By the end of the 90s, we had finally started to have some “expendable” income, whatever that really means. For us it meant almost no debt and we could begin to save some money. It also meant we could entertain moving up from our small starter home to something more adequately fulfilling our hobby needs.
So in 1999, we moved to a larger house built in 1960. Lots and lots of bare walls. I stretched what art we had to make do, but we needed some much larger pieces for things to look “right”. However, everything we bumped into seemed far more expensive than we were willing to extend ourselves for and it was also doing this period that I started noticing my husband was becoming more risk averse. Balance would need to be achieved.
At this time we lived in the south Dayton suburbs. Our folks lived in Kentucky, but not in reasonable proximity. Many, many weekends, we would head south to visit one household or the other, via the much more soothing backroads between our places.
One of these scenic byways took us through a little burg call Washington Courthouse. South of Columbus, it was a picturesque town like we liked them. Lots of historic buildings, a little shabby, but real. Those are the places we loved to stop and poke around. But since we were always mid flight when we went through the town, we really didn’t take the time to stop and poke.
On the bypass through town were these billboards. They were the most lovely things we had ever seen. There was one on each boundary of the bypass, depicting gorgeous rural scenes one with amazing pumpkins. There was no advertising, no attribution. Just these jumbo-tron sized works of art. It made the trip a little magical to see them.
At some time during this period, as is wont to happen, someone had the bright idea to build a McDonald’s on the bypass. I hate McDonald’s. To me the only thing redeeming this as a business is their bathrooms, and on one trip, we had to avail ourselves of their facilities.
Entering the establishment, it was much like any other McDonald’s. Except for the art. There were small 8 x 10 paintings of pumpkins and rural scenes. I knew immediately it was the same artist as the billboards. Cue the hook. In line to make our obligatory “paying for the bathroom usage” purchase, I asked to see the manager.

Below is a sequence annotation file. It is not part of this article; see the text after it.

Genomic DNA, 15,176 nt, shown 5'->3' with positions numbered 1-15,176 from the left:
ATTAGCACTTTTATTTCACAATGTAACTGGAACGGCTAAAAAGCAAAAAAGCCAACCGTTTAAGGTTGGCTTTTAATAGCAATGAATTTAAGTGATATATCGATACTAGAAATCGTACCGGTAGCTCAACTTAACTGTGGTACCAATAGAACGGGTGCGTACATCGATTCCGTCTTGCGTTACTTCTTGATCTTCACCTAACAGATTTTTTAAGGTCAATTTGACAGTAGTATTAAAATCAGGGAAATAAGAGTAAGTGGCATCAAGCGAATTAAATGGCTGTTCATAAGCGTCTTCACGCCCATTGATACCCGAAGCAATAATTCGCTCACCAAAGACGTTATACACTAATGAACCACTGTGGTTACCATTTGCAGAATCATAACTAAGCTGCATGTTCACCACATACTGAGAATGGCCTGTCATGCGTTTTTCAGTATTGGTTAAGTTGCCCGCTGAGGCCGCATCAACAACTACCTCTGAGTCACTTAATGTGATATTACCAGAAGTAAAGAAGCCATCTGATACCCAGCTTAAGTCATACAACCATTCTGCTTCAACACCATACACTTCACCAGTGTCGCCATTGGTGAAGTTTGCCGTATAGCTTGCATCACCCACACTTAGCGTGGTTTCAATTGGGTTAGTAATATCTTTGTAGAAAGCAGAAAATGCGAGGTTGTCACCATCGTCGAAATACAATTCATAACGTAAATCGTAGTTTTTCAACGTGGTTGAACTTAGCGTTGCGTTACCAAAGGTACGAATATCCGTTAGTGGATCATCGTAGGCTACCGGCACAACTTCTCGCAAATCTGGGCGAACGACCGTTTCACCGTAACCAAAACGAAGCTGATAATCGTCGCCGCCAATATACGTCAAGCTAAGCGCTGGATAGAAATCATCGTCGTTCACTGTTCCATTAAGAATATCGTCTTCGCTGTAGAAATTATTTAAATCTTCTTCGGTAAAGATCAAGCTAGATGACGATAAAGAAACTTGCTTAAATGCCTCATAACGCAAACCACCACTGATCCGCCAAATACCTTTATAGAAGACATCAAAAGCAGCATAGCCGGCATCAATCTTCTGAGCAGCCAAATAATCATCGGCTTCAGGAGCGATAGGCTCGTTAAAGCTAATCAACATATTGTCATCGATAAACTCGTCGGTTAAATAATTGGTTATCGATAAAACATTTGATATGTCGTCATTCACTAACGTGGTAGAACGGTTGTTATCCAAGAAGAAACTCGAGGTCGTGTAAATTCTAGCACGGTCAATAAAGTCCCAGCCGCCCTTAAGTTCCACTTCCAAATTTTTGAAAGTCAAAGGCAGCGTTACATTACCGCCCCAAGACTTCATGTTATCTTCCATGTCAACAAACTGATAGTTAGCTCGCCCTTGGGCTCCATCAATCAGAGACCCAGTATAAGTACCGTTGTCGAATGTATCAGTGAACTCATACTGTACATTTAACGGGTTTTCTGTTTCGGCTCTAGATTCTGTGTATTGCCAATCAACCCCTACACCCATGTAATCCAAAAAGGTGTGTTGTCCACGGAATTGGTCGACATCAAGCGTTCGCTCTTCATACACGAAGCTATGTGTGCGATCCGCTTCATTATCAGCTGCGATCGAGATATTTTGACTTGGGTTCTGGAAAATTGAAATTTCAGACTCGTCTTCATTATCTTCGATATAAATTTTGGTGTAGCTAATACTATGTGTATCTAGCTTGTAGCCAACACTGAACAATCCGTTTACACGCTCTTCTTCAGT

No, this was not a Karen moment. No one knew about Karen then. I asked him about the art. Was it for sale, who was the artist, what gives? He didn’t know, but the owner might. Here we go.
The next business day, I find out who the franchise owner is of the McDonald’s in Washington Courhouse. Locating that information, I called and left a message. The return call was speedy but brief. The owner didn’t know much, but thought if I called the Chamber of Commerce, they would be able to help me. Ring, ring!
The Chamber of Commerce person was very helpful. In fact, he knew the artist. Harry Ahysen. Why Harry and his wife lived there in town. He was sure they would be delighted for him to share their phone number with me. Ring, ring!
Calling the number, I spoke with Mrs. Ahysen. A little more mature this time, I didn’t go completely fan girl but was able to articulate my quest just a tad more gracefully than I had in the past. Just as graciously, she invited us to see what pieces were available for sale, and we made arrangements to meet on a Saturday.
We pulled up in our little Honda Accord, to a beautiful four square Craftsman two story near downtown Washington Courthouse. We were already in love with the house. The door was answered by the Ahysen’s daughter, who was an artist in her own right. And then we met Mr. and Mrs. Ahysen. They were lovely.
The paintings were in the cellar. And oh, there were so many lovely pieces. As we peeled through canvases we talked. Harry Ahysen was the state artist of Texas. He was also the official artist of the United States Coast Guard. He was a teacher. And he had played trumpet with Harry James, his wife was the bassist. My husband had played with Tommy Dorsey. Mutual friends were found.
What started out to be a simple afternoon of picking out a few canvases, became hours of talking about art and music and lives lived. We didn’t want to leave. And yet, their daughter told us Harry had been recently diagnosed with Alzheimer’s and we could tell his energy was flagging. Leave we must. It was painful.
Harry Ahysen passed in 2006. But his beautiful legacy and the memory of a beautiful afternoon spent cradled in the warmth of art and music will never fade.
Perhaps art is chasing me?